Bloomberg says that the park will be open for public usage following the cleaning, but with a notable caveat: Occupy Wall Street participants must follow the “rules”.

NYPD Police Commissioner Ray Kelly has said that they will move in to clear us and we will not be allowed to take sleeping bags, tarps, personal items or gear back into the park.

This is it—this is their attempt to shut down #OWS for good.


1) Call 311 (or +1 (212) NEW-YORK if you're out of town) and tell Bloomberg to support our right to assemble and to not interfere with #OWS.

2) Come to #OWS TONIGHT AT MIDNIGHT to defend the occupation from eviction.
For those of you who plan to help us hold our ground—which we hope will be all of you—make sure you understand the possible consequences. Be prepared to not get much sleep. Be prepared for possible arrest. Make sure your items are together and ready to go (or already out of the park.) We are pursuing all possible strategies; this is a message of solidarity.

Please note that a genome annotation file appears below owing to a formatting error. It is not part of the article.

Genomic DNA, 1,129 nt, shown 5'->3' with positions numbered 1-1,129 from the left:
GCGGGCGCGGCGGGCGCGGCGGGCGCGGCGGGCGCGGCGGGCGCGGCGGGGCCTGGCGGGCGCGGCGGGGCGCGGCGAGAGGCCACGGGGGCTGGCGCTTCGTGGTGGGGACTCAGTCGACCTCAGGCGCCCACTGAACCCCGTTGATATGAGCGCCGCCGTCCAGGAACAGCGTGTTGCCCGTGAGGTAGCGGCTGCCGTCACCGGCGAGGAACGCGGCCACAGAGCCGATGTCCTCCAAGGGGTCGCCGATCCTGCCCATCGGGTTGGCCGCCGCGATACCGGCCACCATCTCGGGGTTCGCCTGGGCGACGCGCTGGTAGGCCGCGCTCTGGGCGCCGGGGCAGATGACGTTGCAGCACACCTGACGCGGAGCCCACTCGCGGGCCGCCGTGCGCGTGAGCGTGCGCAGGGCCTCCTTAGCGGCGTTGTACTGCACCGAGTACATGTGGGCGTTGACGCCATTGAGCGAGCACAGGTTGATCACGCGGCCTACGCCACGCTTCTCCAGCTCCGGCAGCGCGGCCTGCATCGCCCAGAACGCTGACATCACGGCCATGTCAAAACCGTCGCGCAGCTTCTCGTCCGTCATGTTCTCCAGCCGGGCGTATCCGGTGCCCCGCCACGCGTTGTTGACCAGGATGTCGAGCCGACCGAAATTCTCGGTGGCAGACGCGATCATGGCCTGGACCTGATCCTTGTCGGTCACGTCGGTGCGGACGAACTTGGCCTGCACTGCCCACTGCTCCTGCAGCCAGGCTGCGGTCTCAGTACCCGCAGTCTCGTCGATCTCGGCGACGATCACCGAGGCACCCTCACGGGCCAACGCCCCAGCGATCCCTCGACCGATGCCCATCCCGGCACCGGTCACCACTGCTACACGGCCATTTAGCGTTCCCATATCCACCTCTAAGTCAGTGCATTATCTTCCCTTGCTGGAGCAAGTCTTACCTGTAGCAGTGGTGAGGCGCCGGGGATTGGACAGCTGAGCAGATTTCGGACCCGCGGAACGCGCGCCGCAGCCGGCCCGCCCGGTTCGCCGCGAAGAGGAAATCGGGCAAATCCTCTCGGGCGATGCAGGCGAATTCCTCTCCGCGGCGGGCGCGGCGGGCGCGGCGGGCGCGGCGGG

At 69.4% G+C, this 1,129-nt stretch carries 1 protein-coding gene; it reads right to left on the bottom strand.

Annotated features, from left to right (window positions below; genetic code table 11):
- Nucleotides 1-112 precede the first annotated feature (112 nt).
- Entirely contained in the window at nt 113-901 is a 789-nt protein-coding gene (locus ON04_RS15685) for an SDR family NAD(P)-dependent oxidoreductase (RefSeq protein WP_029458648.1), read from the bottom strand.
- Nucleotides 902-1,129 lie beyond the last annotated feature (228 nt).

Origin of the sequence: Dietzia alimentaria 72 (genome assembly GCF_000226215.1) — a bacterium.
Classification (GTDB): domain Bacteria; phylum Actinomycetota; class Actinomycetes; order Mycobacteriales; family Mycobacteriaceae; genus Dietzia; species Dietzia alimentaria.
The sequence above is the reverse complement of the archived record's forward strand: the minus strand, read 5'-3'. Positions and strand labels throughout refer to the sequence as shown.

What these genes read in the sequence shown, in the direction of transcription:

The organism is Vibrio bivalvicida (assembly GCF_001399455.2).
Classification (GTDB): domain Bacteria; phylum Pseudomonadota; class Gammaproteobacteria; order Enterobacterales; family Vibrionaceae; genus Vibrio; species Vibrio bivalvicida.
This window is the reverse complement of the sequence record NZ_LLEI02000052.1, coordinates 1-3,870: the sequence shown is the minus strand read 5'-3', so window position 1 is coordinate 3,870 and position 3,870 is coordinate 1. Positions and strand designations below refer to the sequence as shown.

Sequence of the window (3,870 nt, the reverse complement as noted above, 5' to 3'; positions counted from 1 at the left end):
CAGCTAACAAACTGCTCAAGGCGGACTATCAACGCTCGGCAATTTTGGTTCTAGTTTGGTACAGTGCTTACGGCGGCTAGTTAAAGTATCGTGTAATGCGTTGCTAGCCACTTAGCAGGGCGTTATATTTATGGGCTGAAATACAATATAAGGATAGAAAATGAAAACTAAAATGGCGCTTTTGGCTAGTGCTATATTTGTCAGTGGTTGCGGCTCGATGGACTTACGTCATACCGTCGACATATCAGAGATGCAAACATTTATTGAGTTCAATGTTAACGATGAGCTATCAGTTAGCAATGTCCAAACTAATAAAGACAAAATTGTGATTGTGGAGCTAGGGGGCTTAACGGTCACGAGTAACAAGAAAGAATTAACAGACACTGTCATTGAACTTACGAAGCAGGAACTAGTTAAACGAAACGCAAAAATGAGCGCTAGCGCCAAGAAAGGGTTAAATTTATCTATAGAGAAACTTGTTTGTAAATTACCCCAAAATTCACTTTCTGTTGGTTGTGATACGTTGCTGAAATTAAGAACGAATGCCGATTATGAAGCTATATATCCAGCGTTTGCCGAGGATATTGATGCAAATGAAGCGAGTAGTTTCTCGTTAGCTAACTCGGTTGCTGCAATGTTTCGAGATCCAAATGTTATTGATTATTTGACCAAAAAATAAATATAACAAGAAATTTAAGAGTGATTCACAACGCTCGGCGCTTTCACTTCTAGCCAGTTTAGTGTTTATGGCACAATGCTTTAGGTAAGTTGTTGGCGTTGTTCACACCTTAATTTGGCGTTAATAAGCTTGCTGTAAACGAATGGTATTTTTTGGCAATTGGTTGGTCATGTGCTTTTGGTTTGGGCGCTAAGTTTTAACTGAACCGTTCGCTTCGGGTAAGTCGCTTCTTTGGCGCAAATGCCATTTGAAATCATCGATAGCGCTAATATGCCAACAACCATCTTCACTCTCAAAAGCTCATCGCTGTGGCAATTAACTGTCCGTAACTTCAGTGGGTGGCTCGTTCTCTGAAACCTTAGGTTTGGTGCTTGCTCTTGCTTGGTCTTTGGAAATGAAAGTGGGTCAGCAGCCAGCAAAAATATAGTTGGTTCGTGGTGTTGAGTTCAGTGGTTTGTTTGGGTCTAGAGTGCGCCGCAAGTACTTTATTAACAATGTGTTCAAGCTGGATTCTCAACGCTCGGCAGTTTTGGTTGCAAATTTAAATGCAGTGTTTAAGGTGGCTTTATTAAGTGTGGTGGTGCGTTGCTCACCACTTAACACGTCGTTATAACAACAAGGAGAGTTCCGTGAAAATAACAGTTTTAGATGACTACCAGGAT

Click here to learn nonviolent tactics for holding ground.
Occupy Wall Street is committed to keeping the park clean and safe—we even have a Sanitation Working Group whose purpose this is. We are organizing major cleaning operations today and will do so regularly.
If Bloomberg truly cares about sanitation here he should support the installation of portopans and dumpsters. #OWS allies have been working to secure these things to support our efforts.
We know where the real dirt is: on Wall Street. Billionaire Bloomberg is beholden to bankers.
We won't allow Bloomberg and the NYPD to foreclose our occupation. This is an occupation, not a permitted picnic.
Worried that this could become really bloody. My hopes are that cooler heads prevail on all sides.

Update:  So glad that cooler heads did prevail after all.   I'm glad both sides were smart on this one.

Another Giant Passes...

Network World - Dennis Ritchie, the software developer who brought the world the C programming language and Unix operating system, has died at the age of 70.

Ritchie (known by the username "dmr") was part of a dynamic software development duo with Ken Thompson at Bell Labs, which they joined in 1967 and 1966, respectively. Ritchie created the C programming language, which replaced the B programming language Thompson invented.